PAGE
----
2.1. Result-Oriented Culture and PIU

The NPM theory is described as the way to bring managerialism, entrepreneurship, economic rationality, and results orientation into the public sector (Hood, 1991; Nitzl et al., 2019). The fundamental premises of NPM consist of (1) employing professional managers, (2) setting clear standards and measuring performance, (3) emphasizing the consistency of public services, (4) decentralizing management, (5) increasing competition between organizations and sub- entities, (6) paying more attention to the management style of the private sector, and (7) using resources more effectively (Hood, 1991). Organizational culture not only determines the organization’s strategy and goals, but also decides how the organization operates (Kim, Lee, & Roh, 2006), including the measurement and use of performance information for decision-making (Henri, 2006). Building on NPM theory, the first step to improve the performance is to create a result-oriented culture in public institutions because the bureaucratic, traditional governance model of the public sector is no longer relevant (OECD, 2005). The result oriented culture is a component of organizational culture, focusing on productivity, performance and result orientation (Zammuto & Krakower, 1991). These are in line with NPM reforms (Hood, 1991). According to Ammons and Roenigk (2015), when managers concentrate on outputs, quality, and performance, they tend to perform more effectively than those who only care about inputs for monitoring purposes. Furthermore, result-oriented culture encourages employees to act for results, which create the need to use performance information to set goals, monitor activities, enforce policies, and create incentives (Verbeeten & Speklé, 2015).

Result-oriented culture exists when employees have to choose the appropriate actions to achieve the most effectiveness and complete organization’s goals (Perrin, 2002). Relying on goal-setting theory, employees use feedback from performance measurement systems to know how to achieve goals (Birnberg, Luft & Shields, 2006). It is quite difficult to change method to the desired results if employees they do not fully understand what they are doing (Locke & Latham, 2002). In addition, Rivenbark, Fasiello, and Adamo (2018) confirmed that performance data using ability would be increased if administrators pay attention to outputs. These arguments lead to the following hypothesis:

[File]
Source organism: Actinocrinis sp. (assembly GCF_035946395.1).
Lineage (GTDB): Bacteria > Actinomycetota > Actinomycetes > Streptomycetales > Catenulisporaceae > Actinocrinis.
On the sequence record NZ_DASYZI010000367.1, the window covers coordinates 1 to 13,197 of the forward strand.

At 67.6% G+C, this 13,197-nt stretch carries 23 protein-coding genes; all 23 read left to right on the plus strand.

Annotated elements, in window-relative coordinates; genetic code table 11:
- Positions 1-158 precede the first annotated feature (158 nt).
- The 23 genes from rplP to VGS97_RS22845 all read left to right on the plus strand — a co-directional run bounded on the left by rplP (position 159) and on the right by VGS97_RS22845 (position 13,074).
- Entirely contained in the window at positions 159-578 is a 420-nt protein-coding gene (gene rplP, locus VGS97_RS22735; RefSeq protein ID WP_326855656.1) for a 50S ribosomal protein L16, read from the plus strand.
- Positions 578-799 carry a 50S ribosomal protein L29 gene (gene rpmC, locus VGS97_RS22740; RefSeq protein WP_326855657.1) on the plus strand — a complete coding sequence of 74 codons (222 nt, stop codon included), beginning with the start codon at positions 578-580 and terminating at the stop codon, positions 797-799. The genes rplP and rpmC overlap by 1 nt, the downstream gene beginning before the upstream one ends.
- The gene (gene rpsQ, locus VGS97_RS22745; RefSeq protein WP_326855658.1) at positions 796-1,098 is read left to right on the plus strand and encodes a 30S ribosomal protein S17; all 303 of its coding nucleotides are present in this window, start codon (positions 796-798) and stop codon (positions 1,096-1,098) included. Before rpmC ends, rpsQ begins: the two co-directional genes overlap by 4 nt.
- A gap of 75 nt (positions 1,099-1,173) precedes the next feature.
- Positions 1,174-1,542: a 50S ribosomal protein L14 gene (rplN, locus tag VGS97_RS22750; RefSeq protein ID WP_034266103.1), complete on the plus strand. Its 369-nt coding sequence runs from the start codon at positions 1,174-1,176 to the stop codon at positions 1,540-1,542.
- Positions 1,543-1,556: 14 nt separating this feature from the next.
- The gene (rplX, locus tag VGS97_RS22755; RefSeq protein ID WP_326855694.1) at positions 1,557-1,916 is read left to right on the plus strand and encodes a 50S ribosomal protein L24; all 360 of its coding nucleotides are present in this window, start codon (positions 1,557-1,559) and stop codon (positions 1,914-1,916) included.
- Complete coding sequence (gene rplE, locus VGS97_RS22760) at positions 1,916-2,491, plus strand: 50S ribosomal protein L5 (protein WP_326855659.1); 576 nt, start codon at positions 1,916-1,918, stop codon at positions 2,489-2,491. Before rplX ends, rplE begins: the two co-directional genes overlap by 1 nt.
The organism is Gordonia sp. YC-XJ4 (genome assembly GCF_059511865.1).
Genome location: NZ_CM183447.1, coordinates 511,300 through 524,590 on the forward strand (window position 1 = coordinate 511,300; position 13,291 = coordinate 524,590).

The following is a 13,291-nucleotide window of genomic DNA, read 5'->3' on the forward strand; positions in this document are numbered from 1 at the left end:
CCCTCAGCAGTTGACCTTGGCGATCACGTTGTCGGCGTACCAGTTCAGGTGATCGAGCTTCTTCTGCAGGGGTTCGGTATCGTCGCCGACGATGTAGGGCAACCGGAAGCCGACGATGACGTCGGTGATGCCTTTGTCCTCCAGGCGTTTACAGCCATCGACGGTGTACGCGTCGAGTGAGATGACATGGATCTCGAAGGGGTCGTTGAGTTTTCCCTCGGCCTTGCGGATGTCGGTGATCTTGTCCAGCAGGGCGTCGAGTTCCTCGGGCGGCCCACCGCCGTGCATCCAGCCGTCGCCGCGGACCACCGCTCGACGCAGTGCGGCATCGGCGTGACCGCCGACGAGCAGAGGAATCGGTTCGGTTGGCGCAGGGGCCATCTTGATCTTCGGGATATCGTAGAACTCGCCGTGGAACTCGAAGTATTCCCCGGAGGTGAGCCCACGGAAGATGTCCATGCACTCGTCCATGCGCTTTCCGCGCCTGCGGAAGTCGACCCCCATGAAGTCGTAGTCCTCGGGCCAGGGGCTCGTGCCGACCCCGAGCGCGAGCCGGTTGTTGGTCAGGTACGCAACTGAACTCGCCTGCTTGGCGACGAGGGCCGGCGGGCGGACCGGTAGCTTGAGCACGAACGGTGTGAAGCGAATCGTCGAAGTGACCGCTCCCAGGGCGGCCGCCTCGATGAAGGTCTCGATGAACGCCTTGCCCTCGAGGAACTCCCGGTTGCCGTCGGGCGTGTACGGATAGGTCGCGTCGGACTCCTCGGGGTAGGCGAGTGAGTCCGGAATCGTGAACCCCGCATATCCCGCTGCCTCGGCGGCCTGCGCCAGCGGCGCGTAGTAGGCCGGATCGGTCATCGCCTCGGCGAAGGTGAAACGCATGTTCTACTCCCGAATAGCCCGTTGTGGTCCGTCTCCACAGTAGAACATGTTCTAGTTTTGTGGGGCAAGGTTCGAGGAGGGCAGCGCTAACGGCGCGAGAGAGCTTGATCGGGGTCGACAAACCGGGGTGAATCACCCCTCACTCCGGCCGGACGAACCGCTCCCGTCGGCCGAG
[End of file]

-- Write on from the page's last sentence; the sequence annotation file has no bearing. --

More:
H1: Result-oriented culture has a positive impact on the PIU.

2.2. PIU and Performance

According to Simons (2000), the main purpose of performance measurement system is to transmit performance data including both financial and non-financial information, which influences the decision-making and managerial action. De Brujin (2003) also argued that performance information is the formal product of performance measurement system, and these are generally professional and institutionalized activities. Previous studies have acknowledged the existence of a variety of PIU. For example, Behn (2003) argued that performance information is used to evaluate, control, budget, motivate, celebrate, learn, and improve, while Hansen and Van De Stede (2004) identify four different roles of performance information: operational planning, performance evaluation, goal communication, and strategy development. Van Dooren, Boukaert, and Halligan (2010) distinguish between control, steering, learning, and accountability uses of performance information. In summary, performance information plays a particularly important role in assisting managers and this is more strongly stated when managers use these data to alter action with the goal of increasing performance (Cavalluzzo & Ittner, 2004; Kroll & Vogel, 2014; Moynihan, 2005; Poister, Pasha, & Edwards, 2013).